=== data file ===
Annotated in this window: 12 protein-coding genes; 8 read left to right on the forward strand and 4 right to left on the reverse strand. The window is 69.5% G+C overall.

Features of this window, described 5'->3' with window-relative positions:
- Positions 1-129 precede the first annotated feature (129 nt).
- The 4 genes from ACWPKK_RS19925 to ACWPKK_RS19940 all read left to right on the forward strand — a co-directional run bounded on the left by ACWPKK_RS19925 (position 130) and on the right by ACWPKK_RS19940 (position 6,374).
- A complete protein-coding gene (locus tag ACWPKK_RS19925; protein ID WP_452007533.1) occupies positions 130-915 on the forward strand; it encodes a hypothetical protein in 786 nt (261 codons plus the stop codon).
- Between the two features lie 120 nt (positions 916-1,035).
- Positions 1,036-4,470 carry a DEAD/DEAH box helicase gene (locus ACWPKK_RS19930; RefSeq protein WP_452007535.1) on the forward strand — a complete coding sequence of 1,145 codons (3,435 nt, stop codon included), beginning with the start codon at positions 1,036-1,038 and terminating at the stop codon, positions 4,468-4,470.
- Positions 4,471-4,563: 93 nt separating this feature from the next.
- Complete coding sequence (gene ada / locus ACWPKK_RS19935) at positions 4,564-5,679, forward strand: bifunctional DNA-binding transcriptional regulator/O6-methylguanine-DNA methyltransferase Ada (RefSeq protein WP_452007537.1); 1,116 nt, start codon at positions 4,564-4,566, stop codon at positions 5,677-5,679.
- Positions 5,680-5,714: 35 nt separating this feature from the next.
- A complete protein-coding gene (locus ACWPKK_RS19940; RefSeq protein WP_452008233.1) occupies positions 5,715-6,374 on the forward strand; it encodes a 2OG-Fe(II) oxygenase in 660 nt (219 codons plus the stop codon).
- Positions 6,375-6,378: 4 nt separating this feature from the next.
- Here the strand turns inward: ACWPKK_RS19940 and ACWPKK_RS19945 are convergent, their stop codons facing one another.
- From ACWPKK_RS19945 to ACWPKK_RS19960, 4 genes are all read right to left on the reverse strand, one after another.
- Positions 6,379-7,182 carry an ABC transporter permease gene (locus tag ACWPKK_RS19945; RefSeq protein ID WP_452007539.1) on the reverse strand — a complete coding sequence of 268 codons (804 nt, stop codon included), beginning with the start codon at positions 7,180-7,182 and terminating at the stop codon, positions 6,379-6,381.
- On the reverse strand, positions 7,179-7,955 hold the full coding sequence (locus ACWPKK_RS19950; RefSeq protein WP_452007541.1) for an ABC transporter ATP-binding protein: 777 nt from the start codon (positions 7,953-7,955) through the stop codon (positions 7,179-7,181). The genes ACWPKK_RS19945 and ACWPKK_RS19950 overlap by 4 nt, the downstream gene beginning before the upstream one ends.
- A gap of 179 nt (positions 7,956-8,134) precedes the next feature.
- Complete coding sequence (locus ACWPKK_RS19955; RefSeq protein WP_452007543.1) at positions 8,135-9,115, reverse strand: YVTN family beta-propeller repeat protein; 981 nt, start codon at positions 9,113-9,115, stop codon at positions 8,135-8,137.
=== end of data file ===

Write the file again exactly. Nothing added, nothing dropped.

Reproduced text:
Annotated in this window: 12 protein-coding genes; 8 read left to right on the forward strand and 4 right to left on the reverse strand. The window is 69.5% G+C overall.

Features of this window, described 5'->3' with window-relative positions:
- Positions 1-129 precede the first annotated feature (129 nt).
- The 4 genes from ACWPKK_RS19925 to ACWPKK_RS19940 all read left to right on the forward strand — a co-directional run bounded on the left by ACWPKK_RS19925 (position 130) and on the right by ACWPKK_RS19940 (position 6,374).
- A complete protein-coding gene (locus tag ACWPKK_RS19925; protein ID WP_452007533.1) occupies positions 130-915 on the forward strand; it encodes a hypothetical protein in 786 nt (261 codons plus the stop codon).
- Between the two features lie 120 nt (positions 916-1,035).
- Positions 1,036-4,470 carry a DEAD/DEAH box helicase gene (locus ACWPKK_RS19930; RefSeq protein WP_452007535.1) on the forward strand — a complete coding sequence of 1,145 codons (3,435 nt, stop codon included), beginning with the start codon at positions 1,036-1,038 and terminating at the stop codon, positions 4,468-4,470.
- Positions 4,471-4,563: 93 nt separating this feature from the next.
- Complete coding sequence (gene ada / locus ACWPKK_RS19935) at positions 4,564-5,679, forward strand: bifunctional DNA-binding transcriptional regulator/O6-methylguanine-DNA methyltransferase Ada (RefSeq protein WP_452007537.1); 1,116 nt, start codon at positions 4,564-4,566, stop codon at positions 5,677-5,679.
- Positions 5,680-5,714: 35 nt separating this feature from the next.
- A complete protein-coding gene (locus ACWPKK_RS19940; RefSeq protein WP_452008233.1) occupies positions 5,715-6,374 on the forward strand; it encodes a 2OG-Fe(II) oxygenase in 660 nt (219 codons plus the stop codon).
- Positions 6,375-6,378: 4 nt separating this feature from the next.
- Here the strand turns inward: ACWPKK_RS19940 and ACWPKK_RS19945 are convergent, their stop codons facing one another.
- From ACWPKK_RS19945 to ACWPKK_RS19960, 4 genes are all read right to left on the reverse strand, one after another.
- Positions 6,379-7,182 carry an ABC transporter permease gene (locus tag ACWPKK_RS19945; RefSeq protein ID WP_452007539.1) on the reverse strand — a complete coding sequence of 268 codons (804 nt, stop codon included), beginning with the start codon at positions 7,180-7,182 and terminating at the stop codon, positions 6,379-6,381.
- On the reverse strand, positions 7,179-7,955 hold the full coding sequence (locus ACWPKK_RS19950; RefSeq protein WP_452007541.1) for an ABC transporter ATP-binding protein: 777 nt from the start codon (positions 7,953-7,955) through the stop codon (positions 7,179-7,181). The genes ACWPKK_RS19945 and ACWPKK_RS19950 overlap by 4 nt, the downstream gene beginning before the upstream one ends.
- A gap of 179 nt (positions 7,956-8,134) precedes the next feature.
- Complete coding sequence (locus ACWPKK_RS19955; RefSeq protein WP_452007543.1) at positions 8,135-9,115, reverse strand: YVTN family beta-propeller repeat protein; 981 nt, start codon at positions 9,113-9,115, stop codon at positions 8,135-8,137.